In 2015, a 2-year-old Syrian boy named Alan Kurdi drowned while trying to reach Greece, as did his mother Rehan and his older brother, Galip. Images of his body, which had washed ashore at the Turkish resort of Bodrum, circulated throughout the news and social media, sparking outrage, despair, and, in many corners of the world, including ours, action. After seeing the haunting image of Alan’s body lying alone on a beach and reflecting on the global refugee crisis that has only grown since 2015, a group of women in a Missoula book club sought to make a difference. Soft Landing Missoula was born. The small organization grew, held community meetings, got key stakeholders, such as Missoula County Public Schools, on board, and contacted refugee resettlement organizations throughout the U.S. The International Rescue Committee (IRC), which had resettled Hmong refugees in Missoula from the 1970s to the early 1990s, responded to their call. Starting in August of 2016, refugees from the Democratic Republic of the Congo, Syria, Iraq, and Eritrea began to call Missoula home. Almost three years later, over 300 refugees have relocated to Missoula through the U.S. Refugee Resettlement Program and the IRC, and also continue to receive support from Soft Landing Missoula.
Now, another image haunts us, one reflective of the asylum crisis at the U.S. border with Mexico. This image, eerily familiar, has circulated through the media and social media worlds. A father and his 23-month-old daughter lay dead, having drowned in the Rio Grande River. Like Alan’s family trying to reach Greece while escaping the civil war in Syria, Oscar Alberto Martinez and his daughter, Valeria, died trying to seek asylum in the U.S. while Tania Avalos, Oscar’s wife and Valeria’s mother, watched helplessly from the shore.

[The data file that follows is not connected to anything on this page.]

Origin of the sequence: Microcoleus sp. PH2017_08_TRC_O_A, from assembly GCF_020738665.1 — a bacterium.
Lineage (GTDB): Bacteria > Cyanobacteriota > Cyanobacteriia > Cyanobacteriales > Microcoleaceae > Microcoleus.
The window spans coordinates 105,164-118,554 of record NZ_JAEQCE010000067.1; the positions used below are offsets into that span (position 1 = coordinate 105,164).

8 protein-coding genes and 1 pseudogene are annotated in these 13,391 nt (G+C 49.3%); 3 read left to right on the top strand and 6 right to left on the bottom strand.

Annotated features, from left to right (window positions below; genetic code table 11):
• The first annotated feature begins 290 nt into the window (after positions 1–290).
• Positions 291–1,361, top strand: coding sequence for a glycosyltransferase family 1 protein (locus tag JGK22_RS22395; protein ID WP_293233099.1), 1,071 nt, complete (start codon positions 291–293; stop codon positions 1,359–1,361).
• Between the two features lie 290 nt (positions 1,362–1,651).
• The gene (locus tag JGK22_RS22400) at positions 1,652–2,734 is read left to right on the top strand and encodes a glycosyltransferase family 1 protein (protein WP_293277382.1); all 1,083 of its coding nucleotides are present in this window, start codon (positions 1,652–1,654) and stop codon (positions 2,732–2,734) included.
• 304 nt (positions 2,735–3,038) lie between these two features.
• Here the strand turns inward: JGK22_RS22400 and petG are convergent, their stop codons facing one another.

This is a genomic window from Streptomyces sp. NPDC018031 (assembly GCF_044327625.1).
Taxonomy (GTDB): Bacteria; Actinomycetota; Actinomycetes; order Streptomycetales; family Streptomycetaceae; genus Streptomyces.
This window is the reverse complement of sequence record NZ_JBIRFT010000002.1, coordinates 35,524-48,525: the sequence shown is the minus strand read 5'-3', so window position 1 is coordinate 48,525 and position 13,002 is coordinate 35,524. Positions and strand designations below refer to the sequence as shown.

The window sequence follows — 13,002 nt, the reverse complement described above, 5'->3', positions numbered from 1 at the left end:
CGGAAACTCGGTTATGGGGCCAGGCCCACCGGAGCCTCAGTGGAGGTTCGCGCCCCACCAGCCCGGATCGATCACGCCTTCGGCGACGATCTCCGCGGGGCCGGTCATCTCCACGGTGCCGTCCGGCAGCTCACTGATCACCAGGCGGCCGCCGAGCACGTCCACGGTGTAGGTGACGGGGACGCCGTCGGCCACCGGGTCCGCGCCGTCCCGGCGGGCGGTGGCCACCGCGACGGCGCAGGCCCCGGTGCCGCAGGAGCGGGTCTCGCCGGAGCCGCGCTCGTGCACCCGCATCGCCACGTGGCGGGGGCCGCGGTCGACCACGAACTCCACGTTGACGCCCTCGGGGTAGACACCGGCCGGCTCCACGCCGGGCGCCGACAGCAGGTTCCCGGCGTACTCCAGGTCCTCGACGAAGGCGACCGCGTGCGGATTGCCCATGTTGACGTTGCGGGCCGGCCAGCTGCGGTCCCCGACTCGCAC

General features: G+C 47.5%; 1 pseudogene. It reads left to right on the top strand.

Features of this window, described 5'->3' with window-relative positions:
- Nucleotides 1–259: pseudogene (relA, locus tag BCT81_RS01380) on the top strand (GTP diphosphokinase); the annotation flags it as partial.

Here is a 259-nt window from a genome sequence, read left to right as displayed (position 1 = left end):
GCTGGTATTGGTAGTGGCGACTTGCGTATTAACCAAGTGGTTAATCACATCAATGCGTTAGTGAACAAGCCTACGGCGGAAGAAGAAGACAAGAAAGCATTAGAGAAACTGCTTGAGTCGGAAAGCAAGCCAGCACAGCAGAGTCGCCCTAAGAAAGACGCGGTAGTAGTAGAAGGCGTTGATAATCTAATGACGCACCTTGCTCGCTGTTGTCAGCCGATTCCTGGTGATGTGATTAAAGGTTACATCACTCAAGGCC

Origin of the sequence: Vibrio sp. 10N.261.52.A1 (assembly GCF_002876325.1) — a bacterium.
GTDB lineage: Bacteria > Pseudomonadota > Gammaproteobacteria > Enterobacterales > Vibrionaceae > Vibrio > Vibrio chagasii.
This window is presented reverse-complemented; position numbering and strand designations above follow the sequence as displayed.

The parallels are striking. Between 1993 and 2018, over 34,000 asylum seekers died trying to cross the Mediterranean, with the majority of those deaths occurring between 2014 and 2018. They often crossed from Libya, Turkey and other countries, hoping to make it to a European Union country in order to seek asylum. Today, growing numbers of migrants from Central American countries such as El Salvador are seeking asylum at the southern U.S. border with Mexico, hoping to escape violence and poverty. Whereas the U.S. was, until 2018, the worldwide leader in third-country refugee resettlement, these asylum seekers are coming at a time when the U.S. is cutting the number of official refugees that it accepts while also reducing the number of asylum seekers entering the country. The administration’s increasingly restrictive policies are contributing to a growing humanitarian crisis at the southern U.S. border, and abroad. As a nation, we have successfully resettled over 3.5 million refugees since the formal resettlement program began in the late 1970’s. We can and should continue to be a global leader in this humanitarian effort.